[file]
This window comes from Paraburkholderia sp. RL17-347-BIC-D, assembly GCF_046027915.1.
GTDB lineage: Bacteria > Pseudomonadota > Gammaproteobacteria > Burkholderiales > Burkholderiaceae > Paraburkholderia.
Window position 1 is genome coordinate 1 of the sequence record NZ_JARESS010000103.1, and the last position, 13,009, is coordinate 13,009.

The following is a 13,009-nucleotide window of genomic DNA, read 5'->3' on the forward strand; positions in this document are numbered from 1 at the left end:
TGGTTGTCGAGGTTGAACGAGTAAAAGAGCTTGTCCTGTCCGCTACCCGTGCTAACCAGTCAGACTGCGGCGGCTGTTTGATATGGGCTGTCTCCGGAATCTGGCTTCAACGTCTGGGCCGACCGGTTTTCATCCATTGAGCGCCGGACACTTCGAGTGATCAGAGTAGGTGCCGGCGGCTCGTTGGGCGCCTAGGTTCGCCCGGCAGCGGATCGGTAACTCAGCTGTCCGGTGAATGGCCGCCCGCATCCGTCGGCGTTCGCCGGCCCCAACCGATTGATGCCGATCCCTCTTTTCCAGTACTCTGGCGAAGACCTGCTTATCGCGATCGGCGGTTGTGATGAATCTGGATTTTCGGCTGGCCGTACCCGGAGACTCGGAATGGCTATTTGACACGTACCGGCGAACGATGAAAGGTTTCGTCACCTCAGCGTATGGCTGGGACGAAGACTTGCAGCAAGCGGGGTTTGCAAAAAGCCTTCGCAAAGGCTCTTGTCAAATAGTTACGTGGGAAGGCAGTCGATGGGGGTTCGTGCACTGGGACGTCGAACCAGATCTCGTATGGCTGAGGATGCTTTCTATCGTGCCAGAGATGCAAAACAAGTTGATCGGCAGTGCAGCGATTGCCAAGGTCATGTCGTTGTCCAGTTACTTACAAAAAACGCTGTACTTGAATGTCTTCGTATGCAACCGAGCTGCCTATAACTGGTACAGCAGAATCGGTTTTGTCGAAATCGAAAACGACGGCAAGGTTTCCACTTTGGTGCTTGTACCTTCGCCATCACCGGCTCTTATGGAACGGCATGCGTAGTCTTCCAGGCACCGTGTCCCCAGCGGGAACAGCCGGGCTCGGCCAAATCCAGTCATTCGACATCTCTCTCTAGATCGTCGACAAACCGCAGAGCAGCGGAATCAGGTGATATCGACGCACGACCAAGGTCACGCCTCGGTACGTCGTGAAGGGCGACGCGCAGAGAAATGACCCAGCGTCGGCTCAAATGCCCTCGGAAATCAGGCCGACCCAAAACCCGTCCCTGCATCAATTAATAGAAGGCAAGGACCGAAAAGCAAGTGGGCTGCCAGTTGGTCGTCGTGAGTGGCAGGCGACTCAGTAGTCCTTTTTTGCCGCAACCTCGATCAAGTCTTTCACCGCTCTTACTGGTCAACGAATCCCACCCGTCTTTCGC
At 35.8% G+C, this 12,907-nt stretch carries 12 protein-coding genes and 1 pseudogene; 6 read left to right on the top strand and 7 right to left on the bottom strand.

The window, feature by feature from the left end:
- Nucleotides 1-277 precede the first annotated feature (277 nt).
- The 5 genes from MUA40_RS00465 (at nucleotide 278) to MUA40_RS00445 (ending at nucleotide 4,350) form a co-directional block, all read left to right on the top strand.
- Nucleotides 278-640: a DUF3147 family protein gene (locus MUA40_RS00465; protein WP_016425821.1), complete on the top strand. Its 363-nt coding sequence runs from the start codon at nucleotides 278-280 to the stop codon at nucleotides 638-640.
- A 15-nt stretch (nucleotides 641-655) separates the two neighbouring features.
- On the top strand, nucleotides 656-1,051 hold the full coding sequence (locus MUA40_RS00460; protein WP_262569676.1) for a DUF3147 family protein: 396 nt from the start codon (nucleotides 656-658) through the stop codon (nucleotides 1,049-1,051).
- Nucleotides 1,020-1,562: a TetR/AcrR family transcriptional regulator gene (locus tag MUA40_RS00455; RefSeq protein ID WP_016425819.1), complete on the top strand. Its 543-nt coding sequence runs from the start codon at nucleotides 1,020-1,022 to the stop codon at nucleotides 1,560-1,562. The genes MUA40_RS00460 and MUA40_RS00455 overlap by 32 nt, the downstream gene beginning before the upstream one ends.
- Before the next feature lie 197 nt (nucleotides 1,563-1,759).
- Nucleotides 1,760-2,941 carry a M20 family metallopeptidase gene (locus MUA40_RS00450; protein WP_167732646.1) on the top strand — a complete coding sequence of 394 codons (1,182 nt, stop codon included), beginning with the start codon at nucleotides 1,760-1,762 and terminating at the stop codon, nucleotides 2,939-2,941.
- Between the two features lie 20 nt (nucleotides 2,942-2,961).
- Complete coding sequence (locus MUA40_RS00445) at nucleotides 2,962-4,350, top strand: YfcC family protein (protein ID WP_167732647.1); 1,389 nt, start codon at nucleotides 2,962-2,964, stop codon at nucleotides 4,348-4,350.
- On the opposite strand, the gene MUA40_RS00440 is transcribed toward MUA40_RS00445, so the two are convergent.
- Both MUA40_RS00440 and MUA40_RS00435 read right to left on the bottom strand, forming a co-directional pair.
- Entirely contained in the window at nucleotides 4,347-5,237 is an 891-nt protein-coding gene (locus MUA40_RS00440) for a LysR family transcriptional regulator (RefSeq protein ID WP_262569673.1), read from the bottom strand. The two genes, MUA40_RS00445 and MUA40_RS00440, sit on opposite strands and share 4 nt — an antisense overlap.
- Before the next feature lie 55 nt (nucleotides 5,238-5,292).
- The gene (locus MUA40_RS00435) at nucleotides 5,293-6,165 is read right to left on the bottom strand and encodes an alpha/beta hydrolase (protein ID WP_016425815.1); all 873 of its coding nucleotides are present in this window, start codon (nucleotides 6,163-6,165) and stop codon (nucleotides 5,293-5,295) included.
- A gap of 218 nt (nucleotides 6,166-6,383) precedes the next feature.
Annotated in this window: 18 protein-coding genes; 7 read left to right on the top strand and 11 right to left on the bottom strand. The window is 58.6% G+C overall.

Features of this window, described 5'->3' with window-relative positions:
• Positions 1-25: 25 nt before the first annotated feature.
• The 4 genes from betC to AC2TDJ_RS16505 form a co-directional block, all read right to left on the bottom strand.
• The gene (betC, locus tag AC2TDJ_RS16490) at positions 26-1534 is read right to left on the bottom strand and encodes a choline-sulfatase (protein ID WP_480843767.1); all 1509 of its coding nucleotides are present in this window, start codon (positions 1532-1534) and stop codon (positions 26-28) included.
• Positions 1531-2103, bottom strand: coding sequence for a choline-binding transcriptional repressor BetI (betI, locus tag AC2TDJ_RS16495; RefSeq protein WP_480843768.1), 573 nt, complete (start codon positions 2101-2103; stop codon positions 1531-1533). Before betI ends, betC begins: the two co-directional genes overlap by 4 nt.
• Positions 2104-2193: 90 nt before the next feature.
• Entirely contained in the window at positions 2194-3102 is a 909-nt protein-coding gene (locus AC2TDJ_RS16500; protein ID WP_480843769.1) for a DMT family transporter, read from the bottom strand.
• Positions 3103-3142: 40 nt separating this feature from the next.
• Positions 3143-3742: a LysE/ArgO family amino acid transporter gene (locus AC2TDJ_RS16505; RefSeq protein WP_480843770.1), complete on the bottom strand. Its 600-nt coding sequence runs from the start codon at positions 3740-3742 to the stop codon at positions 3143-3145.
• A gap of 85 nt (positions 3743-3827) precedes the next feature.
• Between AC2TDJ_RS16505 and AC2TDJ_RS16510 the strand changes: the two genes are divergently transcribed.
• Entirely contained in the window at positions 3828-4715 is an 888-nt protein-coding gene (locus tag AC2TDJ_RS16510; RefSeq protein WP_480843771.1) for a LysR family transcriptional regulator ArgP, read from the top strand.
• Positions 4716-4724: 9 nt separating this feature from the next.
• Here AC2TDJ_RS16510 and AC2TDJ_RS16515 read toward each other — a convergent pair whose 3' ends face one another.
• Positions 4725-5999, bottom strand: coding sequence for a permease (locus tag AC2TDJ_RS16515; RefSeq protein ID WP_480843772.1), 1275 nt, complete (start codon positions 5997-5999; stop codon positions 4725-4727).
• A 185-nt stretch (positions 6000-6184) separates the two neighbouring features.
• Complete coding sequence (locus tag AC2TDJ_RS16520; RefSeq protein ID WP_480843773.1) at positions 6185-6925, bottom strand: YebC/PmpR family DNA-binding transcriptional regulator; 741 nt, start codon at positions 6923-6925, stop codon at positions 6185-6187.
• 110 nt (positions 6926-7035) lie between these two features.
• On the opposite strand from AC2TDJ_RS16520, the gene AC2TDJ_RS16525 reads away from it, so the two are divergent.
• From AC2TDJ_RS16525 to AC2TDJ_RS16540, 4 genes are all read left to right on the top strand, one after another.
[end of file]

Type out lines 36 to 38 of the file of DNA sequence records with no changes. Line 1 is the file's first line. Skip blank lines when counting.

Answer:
• Entirely contained in the window at positions 3828-4715 is an 888-nt protein-coding gene (locus tag AC2TDJ_RS16510; RefSeq protein WP_480843771.1) for a LysR family transcriptional regulator ArgP, read from the top strand.
• Positions 4716-4724: 9 nt separating this feature from the next.
• Here AC2TDJ_RS16510 and AC2TDJ_RS16515 read toward each other — a convergent pair whose 3' ends face one another.